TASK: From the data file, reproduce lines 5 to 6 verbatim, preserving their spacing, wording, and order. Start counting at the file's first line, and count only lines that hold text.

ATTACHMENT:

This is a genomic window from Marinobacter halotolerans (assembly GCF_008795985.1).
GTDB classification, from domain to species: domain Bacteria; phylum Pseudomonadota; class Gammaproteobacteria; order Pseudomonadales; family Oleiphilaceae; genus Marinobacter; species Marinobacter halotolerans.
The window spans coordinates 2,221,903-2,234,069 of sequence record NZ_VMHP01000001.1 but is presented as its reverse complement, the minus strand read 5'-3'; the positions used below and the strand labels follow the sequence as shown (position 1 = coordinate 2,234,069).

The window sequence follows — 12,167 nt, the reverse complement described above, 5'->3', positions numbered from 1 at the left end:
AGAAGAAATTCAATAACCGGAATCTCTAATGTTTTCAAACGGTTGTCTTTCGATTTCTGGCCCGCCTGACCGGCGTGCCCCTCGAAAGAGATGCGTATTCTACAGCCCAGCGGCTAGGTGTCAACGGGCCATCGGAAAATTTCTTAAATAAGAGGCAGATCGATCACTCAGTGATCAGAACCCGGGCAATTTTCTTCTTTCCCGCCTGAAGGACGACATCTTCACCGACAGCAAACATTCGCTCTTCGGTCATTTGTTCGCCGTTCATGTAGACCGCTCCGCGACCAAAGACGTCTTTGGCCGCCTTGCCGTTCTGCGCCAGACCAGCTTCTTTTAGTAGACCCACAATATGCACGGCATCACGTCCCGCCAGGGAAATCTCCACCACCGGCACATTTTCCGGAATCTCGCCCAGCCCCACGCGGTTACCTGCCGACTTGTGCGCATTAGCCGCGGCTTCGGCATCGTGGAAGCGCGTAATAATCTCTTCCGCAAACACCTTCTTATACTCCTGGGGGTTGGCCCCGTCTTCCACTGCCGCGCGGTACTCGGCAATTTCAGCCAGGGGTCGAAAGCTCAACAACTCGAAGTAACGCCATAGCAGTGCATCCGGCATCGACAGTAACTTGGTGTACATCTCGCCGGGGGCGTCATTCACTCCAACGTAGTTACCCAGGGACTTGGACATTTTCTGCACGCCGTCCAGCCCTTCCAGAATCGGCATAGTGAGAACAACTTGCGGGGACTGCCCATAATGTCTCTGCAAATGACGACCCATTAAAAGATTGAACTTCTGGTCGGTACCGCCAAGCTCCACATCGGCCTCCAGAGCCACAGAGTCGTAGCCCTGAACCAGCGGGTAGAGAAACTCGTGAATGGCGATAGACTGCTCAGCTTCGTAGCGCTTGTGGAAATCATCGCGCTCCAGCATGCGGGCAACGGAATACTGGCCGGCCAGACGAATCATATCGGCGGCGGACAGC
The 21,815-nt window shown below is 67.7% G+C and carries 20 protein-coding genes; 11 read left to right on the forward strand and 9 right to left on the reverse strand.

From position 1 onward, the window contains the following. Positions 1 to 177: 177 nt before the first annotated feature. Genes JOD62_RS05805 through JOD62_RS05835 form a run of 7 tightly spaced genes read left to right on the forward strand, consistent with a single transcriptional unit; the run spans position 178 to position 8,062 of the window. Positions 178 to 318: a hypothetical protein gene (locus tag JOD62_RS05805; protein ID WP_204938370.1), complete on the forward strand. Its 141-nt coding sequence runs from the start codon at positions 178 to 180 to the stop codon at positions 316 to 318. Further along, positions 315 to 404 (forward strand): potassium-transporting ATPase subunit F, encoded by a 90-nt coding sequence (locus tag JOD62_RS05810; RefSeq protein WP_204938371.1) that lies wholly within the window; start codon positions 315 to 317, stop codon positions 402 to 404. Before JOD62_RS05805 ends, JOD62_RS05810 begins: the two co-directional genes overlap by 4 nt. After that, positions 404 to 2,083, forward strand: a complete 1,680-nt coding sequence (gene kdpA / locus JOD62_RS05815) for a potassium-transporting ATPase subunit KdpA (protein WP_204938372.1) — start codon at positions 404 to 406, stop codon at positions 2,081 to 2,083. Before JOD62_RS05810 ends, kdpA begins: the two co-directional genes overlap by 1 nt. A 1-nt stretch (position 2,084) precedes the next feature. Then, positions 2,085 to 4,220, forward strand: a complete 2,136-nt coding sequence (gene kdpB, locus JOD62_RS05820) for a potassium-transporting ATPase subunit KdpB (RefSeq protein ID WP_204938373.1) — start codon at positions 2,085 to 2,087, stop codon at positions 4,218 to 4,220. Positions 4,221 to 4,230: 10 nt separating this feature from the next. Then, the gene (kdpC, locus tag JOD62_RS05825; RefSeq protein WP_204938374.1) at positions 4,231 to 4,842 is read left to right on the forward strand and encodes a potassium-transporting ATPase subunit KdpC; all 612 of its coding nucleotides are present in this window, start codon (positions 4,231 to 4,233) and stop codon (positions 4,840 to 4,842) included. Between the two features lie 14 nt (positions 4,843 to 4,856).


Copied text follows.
AGAAGAAATTCAATAACCGGAATCTCTAATGTTTTCAAACGGTTGTCTTTCGATTTCTGGCCCGCCTGACCGGCGTGCCCCTCGAAAGAGATGCGTATTCTACAGCCCAGCGGCTAGGTGTCAACGGGCCATCGGAAAATTTCTTAAATAAGAGGCAGATCGATCACTCAGTGATCAGAACCCGGGCAATTTTCTTCTTTCCCGCCTGAAGGACGACATCTTCACCGACAGCAAACATTCGCTCTTCGGTCATTTGTTCGCCGTTCATGTAGACCGCTCCGCGACCAAAGACGTCTTTGGCCGCCTTGCCGTTCTGCGCCAGACCAGCTTCTTTTAGTAGACCCACAATATGCACGGCATCACGTCCCGCCAGGGAAATCTCCACCACCGGCACATTTTCCGGAATCTCGCCCAGCCCCACGCGGTTACCTGCCGACTTGTGCGCATTAGCCGCGGCTTCGGCATCGTGGAAGCGCGTAATAATCTCTTCCGCAAACACCTTCTTATACTCCTGGGGGTTGGCCCCGTCTTCCACTGCCGCGCGGTACTCGGCAATTTCAGCCAGGGGTCGAAAGCTCAACAACTCGAAGTAACGCCATAGCAGTGCATCCGGCATCGACAGTAACTTGGTGTACATCTCGCCGGGGGCGTCATTCACTCCAACGTAGTTACCCAGGGACTTGGACATTTTCTGCACGCCGTCCAGCCCTTCCAGAATCGGCATAGTGAGAACAACTTGCGGGGACTGCCCATAATGTCTCTGCAAATGACGACCCATTAAAAGATTGAACTTCTGGTCGGTACCGCCAAGCTCCACATCGGCCTCCAGAGCCACAGAGTCGTAGCCCTGAACCAGCGGGTAGAGAAACTCGTGAATGGCGATAGACTGCTCAGCTTCGTAGCGCTTGTGGAAATCATCGCGCTCCAGCATGCGGGCAACGGAATACTGGCCGGCCAGACGAATCATATCGGCGGCGGACAGC
The 21,815-nt window shown below is 67.7% G+C and carries 20 protein-coding genes; 11 read left to right on the forward strand and 9 right to left on the reverse strand.